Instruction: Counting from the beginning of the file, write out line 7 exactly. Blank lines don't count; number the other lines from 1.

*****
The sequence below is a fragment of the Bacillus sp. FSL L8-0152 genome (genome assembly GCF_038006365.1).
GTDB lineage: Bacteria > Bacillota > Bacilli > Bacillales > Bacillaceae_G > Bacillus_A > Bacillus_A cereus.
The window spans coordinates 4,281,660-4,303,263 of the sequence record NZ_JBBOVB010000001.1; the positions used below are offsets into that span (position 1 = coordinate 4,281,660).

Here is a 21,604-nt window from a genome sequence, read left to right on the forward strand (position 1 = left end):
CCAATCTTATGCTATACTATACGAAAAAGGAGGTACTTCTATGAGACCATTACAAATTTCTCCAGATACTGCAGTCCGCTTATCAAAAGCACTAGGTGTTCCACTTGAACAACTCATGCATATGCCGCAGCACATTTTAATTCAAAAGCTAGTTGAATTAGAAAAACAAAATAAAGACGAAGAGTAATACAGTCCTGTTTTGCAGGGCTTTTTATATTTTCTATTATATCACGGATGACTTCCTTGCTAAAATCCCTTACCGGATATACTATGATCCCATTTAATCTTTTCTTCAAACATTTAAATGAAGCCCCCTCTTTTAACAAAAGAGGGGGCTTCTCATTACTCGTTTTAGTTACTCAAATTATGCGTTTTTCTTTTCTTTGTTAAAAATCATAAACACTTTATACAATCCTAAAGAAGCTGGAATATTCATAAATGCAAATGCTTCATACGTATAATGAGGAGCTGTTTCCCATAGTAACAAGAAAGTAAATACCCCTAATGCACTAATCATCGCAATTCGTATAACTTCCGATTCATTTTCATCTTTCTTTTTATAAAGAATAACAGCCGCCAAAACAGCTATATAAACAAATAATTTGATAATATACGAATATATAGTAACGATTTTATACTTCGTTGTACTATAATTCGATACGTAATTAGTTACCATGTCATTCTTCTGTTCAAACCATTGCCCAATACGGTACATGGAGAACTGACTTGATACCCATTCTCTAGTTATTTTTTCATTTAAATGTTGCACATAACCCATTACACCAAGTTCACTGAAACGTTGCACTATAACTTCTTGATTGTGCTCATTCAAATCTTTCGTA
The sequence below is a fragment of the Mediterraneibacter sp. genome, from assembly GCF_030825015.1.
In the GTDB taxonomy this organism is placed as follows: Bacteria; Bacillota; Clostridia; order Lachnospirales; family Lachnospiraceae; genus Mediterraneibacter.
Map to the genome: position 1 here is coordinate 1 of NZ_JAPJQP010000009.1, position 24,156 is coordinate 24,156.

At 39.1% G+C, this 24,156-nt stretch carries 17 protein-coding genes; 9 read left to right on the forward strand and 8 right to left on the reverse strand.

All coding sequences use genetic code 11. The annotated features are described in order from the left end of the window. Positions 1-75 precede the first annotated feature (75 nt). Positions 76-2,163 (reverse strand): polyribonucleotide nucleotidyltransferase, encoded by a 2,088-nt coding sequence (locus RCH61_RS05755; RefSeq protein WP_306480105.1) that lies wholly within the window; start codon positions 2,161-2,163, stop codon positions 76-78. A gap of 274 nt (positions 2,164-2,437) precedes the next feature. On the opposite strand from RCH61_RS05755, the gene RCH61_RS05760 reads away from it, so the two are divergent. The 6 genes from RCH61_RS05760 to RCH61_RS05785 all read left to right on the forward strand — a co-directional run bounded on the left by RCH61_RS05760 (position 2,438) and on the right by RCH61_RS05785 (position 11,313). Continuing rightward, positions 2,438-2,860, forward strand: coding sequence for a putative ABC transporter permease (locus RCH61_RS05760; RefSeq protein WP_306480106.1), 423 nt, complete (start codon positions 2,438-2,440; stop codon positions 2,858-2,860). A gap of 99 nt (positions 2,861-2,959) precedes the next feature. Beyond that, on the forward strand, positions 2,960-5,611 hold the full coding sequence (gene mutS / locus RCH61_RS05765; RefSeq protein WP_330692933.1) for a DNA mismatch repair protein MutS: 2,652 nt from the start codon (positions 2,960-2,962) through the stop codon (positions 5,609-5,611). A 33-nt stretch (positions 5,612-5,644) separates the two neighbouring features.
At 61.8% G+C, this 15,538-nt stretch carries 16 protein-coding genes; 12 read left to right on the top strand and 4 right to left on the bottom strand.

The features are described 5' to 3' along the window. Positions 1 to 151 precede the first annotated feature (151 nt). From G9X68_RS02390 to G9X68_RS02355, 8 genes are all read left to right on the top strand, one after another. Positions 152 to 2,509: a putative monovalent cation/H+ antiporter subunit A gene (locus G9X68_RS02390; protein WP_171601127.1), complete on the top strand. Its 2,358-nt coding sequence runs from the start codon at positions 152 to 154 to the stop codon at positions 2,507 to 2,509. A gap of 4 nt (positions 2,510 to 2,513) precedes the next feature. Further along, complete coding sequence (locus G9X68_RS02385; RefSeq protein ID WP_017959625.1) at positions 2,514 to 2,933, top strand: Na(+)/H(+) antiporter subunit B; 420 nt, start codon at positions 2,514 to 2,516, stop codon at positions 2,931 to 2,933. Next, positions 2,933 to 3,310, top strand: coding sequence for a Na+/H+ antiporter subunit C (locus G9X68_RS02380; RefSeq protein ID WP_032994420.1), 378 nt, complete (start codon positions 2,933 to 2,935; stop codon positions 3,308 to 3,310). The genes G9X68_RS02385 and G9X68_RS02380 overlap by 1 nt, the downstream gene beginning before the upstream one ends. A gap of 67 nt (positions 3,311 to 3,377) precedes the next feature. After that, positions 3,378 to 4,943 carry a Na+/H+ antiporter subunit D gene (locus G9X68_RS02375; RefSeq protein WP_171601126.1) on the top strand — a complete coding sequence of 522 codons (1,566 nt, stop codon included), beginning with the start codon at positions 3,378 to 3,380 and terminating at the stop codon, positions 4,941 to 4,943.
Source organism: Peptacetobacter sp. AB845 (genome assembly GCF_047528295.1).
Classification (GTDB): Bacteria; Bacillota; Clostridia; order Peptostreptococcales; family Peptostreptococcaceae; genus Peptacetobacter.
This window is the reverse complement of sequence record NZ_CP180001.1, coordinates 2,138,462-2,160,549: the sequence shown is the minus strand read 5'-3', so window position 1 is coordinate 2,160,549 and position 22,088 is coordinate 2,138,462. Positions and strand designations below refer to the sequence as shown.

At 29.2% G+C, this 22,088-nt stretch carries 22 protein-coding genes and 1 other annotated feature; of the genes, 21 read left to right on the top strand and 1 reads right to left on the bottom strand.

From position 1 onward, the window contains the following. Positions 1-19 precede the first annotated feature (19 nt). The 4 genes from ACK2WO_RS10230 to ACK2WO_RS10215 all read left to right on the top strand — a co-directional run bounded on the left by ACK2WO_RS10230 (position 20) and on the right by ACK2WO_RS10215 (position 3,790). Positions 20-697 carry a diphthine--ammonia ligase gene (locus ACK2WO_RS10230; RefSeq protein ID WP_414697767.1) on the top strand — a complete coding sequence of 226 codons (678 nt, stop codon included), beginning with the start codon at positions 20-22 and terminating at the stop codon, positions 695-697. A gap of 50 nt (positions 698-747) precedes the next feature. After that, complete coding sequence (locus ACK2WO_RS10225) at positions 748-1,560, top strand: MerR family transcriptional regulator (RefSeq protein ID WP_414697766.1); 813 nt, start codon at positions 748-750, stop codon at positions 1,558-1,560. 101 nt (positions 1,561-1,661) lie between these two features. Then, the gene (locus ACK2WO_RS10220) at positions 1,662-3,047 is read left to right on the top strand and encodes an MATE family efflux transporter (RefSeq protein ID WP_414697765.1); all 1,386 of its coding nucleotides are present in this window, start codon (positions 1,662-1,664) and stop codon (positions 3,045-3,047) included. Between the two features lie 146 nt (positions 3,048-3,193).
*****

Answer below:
In the GTDB taxonomy this organism is placed as follows: Bacteria; Bacillota; Clostridia; order Lachnospirales; family Lachnospiraceae; genus Mediterraneibacter.